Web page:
Thursday, April 4, 2013

Philadelphia using secret indicting grand juries

Philadelphia prosecutors have a new tool to combat the city's "no snitch" culture - using grand juries to shield witnesses from threats by allowing them to testify in secret, reported the Philadelphia Inquirer.

In scores of cases in 2013, the District Attorney's Office has been deploying a 23-member grand jury to file charges in selected violent crimes - when prosecutors claim witnesses have been intimidated or are likely to face threats.

The use of the indicting grand jury means witnesses in these cases are now testifying in secret and face no cross-examination. Neither suspects nor defense lawyers are allowed in the room.

Charges are leveled by a simple majority vote of the jury. For the targeted defendants, this supersedes the standard practice, in which judges uphold or dismiss charges after preliminary hearings. Those hearings include public testimony by victims and witnesses.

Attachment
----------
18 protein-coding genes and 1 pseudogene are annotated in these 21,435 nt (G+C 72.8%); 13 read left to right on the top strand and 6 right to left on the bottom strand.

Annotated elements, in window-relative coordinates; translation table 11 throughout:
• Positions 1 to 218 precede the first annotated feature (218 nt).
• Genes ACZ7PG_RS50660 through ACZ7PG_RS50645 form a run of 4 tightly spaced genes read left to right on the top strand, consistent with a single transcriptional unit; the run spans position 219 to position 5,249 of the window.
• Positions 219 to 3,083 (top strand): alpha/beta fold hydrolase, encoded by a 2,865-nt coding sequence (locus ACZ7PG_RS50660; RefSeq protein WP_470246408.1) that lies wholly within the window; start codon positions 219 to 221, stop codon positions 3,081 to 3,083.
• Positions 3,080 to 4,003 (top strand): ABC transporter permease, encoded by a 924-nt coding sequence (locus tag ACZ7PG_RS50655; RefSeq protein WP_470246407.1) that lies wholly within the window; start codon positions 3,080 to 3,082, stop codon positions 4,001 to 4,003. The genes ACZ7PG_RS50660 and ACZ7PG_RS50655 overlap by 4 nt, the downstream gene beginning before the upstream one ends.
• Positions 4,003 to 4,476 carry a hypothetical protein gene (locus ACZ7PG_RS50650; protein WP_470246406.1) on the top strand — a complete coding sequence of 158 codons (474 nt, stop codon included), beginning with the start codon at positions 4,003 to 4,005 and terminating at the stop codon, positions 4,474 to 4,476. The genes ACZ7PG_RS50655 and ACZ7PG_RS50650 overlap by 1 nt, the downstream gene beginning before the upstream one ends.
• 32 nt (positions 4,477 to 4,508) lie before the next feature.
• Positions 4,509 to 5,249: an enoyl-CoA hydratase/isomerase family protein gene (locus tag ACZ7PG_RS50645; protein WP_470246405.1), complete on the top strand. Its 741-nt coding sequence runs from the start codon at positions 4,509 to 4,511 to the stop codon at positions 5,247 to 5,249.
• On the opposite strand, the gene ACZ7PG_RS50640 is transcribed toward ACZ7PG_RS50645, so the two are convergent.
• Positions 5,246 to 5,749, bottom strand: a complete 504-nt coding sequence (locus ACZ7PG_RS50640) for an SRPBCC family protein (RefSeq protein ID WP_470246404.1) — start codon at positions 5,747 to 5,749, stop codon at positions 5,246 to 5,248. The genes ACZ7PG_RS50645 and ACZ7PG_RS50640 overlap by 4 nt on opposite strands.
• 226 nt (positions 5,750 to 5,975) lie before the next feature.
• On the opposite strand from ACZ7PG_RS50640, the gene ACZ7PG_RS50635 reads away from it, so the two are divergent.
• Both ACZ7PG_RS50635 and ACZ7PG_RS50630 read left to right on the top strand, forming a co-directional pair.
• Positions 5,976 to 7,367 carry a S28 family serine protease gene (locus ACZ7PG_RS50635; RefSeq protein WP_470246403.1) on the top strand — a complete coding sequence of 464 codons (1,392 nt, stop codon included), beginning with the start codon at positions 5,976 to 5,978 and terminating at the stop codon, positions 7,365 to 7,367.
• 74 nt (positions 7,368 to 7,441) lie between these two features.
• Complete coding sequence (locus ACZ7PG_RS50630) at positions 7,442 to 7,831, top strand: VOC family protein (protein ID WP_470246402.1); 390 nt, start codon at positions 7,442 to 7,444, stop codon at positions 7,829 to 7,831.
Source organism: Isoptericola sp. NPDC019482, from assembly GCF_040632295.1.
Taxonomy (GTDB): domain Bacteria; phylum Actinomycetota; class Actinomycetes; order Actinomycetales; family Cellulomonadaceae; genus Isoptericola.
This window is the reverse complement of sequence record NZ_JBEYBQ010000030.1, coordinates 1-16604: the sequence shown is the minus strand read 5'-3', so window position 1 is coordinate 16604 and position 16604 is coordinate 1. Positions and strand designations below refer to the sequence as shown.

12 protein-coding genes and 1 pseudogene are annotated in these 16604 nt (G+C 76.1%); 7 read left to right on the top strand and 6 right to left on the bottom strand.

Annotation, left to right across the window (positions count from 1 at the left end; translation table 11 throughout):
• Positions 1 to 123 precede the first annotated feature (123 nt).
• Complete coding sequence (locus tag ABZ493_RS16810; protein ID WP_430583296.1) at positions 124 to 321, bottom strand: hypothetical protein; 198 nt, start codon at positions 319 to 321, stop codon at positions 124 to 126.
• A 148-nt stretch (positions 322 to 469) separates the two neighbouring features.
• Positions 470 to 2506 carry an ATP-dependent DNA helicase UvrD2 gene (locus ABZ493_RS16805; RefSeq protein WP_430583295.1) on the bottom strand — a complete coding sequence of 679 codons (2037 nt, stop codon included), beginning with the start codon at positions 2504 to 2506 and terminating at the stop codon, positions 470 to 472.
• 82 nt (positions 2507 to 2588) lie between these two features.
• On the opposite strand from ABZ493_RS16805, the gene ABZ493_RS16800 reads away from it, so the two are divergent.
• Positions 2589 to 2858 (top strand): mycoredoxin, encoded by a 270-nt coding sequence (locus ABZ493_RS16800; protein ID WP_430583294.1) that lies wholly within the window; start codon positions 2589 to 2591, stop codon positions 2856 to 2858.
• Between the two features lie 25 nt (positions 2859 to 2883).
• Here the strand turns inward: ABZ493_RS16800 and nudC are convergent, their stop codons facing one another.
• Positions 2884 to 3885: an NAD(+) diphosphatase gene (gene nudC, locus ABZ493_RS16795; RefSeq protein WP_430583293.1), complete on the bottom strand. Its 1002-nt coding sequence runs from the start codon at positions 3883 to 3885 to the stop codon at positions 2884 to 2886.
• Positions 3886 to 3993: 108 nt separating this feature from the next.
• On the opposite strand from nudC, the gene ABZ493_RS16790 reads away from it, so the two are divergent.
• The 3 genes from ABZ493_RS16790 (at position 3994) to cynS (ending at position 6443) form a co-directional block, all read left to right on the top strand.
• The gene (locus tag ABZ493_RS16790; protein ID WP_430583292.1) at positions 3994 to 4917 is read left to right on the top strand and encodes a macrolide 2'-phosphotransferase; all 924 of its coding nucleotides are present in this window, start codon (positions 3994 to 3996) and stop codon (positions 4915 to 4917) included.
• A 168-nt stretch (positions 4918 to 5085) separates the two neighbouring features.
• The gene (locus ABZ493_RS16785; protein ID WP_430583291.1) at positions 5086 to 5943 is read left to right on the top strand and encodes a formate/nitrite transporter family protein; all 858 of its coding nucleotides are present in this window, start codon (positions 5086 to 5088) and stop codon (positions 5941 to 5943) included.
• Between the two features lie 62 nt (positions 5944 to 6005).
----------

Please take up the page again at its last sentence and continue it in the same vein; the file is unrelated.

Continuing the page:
District Attorney Seth Williams was the first county prosecutor in Pennsylvania to impanel such a grand jury after the state Supreme Court joined 48 other states and authorized them last year. Prosecutors in Montgomery County, Chester County, and the Pittsburgh area are exploring the idea.



Prosecutor's Discretion said...

Are grand juries not commonly used in PA? In New York, every felony must be presented to a grand jury even after a preliminary hearing.

Law and Justice Policy said...

As I understand the law, these grand juries are in place of a preliminary hearings. The grand jury hears the evidence without being subject to cross-examination and without the the defendant being present. Then the case proceeds to trial.

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